as yet, too little information to recommend concomitant use of propafenone and quinidine.
Local Anesthetics: Concomitant use of local anesthetics (i.e., during pacemaker implantations, surgery, or
dental use) may increase the risks of central nervous system side effects.
Digitalis: RYTHMOL (propafenone hydrochloride) produces dose-related increases in serum digoxin levels
ranging from about 35% at 450 mg/day to 85% at 900 mg/day of propafenone without affecting digoxin renal clearance.
These elevations of digoxin levels were maintained for up to 16 months during concomitant administration. Plasma
digoxin levels of patients on concomitant therapy should be measured, and digoxin dosage should ordinarily be reduced
when propafenone is started, especially if a relatively large digoxin dose is used or if plasma concentrations are
Beta-Antagonists: In a study involving healthy subjects, concomitant administration of propafenone and
propranolol has resulted in substantial increases in propranolol plasma concentration and elimination half-life with
no change in propafenone plasma levels from control values. Similar observations have been reported with metoprolol.
Propafenone appears to inhibit the hydroxylation pathway for the two beta-antagonists (just as quinidine inhibits
propafenone metabolism). Increased plasma concentrations of metoprolol could overcome its relative cardioselectivity.
In propafenone clinical trials, patients who were receiving beta-blockers concurrently did not experience an
increased incidence of side effects. While the therapeutic range for beta-blockers is wide, a reduction in dosage may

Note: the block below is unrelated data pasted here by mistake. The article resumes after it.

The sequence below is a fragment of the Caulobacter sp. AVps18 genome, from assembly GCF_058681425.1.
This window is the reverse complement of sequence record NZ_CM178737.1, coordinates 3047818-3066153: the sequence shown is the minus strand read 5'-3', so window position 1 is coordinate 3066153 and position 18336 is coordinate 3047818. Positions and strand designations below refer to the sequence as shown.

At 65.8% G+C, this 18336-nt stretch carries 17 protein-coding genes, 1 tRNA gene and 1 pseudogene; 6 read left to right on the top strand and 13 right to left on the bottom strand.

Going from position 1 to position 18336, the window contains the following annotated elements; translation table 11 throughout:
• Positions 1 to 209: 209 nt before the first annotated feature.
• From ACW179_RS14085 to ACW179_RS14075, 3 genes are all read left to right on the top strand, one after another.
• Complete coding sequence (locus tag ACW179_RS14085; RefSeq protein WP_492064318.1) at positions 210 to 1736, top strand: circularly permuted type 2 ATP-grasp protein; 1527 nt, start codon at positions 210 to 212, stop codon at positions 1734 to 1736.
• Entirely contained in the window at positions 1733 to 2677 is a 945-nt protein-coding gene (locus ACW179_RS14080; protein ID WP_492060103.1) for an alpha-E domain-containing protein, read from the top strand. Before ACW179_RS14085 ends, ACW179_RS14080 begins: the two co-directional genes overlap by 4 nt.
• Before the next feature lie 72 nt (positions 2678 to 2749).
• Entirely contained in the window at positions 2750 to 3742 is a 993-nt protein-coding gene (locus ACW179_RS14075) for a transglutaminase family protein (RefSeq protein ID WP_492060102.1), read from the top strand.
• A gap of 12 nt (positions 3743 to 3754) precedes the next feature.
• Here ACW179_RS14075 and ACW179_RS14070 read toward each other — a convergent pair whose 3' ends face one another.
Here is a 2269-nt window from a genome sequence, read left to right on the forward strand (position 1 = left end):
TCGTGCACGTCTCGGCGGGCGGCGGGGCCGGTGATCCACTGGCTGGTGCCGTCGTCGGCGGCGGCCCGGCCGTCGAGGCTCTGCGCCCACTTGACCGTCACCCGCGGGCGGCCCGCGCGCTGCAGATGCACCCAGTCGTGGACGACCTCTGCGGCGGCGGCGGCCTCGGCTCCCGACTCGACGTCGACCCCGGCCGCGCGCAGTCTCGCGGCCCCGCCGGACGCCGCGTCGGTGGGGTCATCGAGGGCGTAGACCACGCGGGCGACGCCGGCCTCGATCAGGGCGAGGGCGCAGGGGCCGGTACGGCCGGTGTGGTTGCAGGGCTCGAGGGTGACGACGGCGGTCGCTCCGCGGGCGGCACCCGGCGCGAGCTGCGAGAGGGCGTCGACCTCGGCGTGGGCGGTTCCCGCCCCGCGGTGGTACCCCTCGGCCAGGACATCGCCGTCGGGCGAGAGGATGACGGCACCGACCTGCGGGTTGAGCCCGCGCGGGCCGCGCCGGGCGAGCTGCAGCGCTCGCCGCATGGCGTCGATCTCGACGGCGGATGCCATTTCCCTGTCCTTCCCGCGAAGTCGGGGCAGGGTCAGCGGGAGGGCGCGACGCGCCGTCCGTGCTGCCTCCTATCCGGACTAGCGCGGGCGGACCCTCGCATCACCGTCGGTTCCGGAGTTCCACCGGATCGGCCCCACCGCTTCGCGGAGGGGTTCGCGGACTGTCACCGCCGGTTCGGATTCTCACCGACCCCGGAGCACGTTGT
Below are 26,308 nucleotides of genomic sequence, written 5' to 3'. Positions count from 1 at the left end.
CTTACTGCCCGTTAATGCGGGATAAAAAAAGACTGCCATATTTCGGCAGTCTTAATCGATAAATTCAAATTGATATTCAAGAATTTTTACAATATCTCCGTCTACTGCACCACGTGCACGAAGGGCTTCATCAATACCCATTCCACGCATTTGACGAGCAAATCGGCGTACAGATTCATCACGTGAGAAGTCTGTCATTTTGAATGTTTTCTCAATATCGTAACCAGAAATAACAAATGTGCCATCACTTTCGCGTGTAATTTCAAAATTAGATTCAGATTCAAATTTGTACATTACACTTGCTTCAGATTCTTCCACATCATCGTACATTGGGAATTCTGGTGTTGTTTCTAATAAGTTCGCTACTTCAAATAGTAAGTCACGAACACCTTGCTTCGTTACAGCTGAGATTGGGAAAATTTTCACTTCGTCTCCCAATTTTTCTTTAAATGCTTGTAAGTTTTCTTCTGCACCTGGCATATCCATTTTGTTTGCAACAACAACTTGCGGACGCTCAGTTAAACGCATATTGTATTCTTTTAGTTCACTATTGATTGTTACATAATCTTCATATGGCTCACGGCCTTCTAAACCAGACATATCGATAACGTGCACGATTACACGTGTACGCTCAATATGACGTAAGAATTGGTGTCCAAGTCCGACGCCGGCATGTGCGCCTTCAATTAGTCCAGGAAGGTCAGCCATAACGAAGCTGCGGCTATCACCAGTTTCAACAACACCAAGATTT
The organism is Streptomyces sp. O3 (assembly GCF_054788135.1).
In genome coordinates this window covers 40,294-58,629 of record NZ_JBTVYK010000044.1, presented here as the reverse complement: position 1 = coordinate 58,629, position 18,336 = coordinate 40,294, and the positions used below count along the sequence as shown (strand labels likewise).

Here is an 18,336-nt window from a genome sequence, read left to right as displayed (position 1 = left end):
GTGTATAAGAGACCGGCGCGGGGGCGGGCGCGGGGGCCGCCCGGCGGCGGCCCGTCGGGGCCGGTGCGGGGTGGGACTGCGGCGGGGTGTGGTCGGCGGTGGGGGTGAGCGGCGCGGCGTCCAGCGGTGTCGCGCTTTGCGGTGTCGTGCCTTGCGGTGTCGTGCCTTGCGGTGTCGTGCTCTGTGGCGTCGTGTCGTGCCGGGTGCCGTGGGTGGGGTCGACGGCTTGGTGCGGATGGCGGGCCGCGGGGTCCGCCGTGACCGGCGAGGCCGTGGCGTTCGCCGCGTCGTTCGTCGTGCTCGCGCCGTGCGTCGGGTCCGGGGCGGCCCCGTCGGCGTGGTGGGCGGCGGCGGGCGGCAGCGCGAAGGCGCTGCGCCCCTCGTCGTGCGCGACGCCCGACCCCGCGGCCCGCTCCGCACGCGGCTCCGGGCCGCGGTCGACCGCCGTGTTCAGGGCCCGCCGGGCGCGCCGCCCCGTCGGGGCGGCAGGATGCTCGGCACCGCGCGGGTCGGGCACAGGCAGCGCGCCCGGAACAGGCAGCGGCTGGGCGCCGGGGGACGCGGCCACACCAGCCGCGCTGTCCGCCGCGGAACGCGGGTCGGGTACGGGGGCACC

be necessary during concomitant administration with propafenone.
Warfarin: In a study of eight healthy subjects receiving propafenone and warfarin concomitantly, mean
steady-state warfarin plasma concentrations increased 39% with a corresponding increase in prothrombin times of
approximately 25%. It is therefore recommended that prothrombin times be routinely monitored and the dose of warfarin
be adjusted if necessary.
Cimetidine: Concomitant administration of propafenone and cimetidine in 12 healthy subjects resulted in a
20% increase in steady-state plasma concentrations of propafenone with no detectable changes in electrocardiographic
parameters beyond that measured on propafenone alone.
Desipramine: Concomitant administration of propafenone and desipramine may result in elevated serum
desipramine levels. Both desipramine, a tricyclic antidepressant, and propafenone are cleared by oxidative pathways
of demethylation and hydroxylation carried out by the hepatic P-450 cytochrome.
Cyclosporin: Propafenone therapy may increase levels of cyclosporin.
Theophylline: Propafenone may increase theophylline concentration during concomitant therapy with the
development of theophylline toxicity.
Rifampin: Rifampin may accelerate the metabolism and decrease the plasma levels and antiarrhythmic efficacy
Other: Limited experience with propafenone combined with calcium antagonists and diuretics has been
reported without evidence of clinically significant adverse reactions.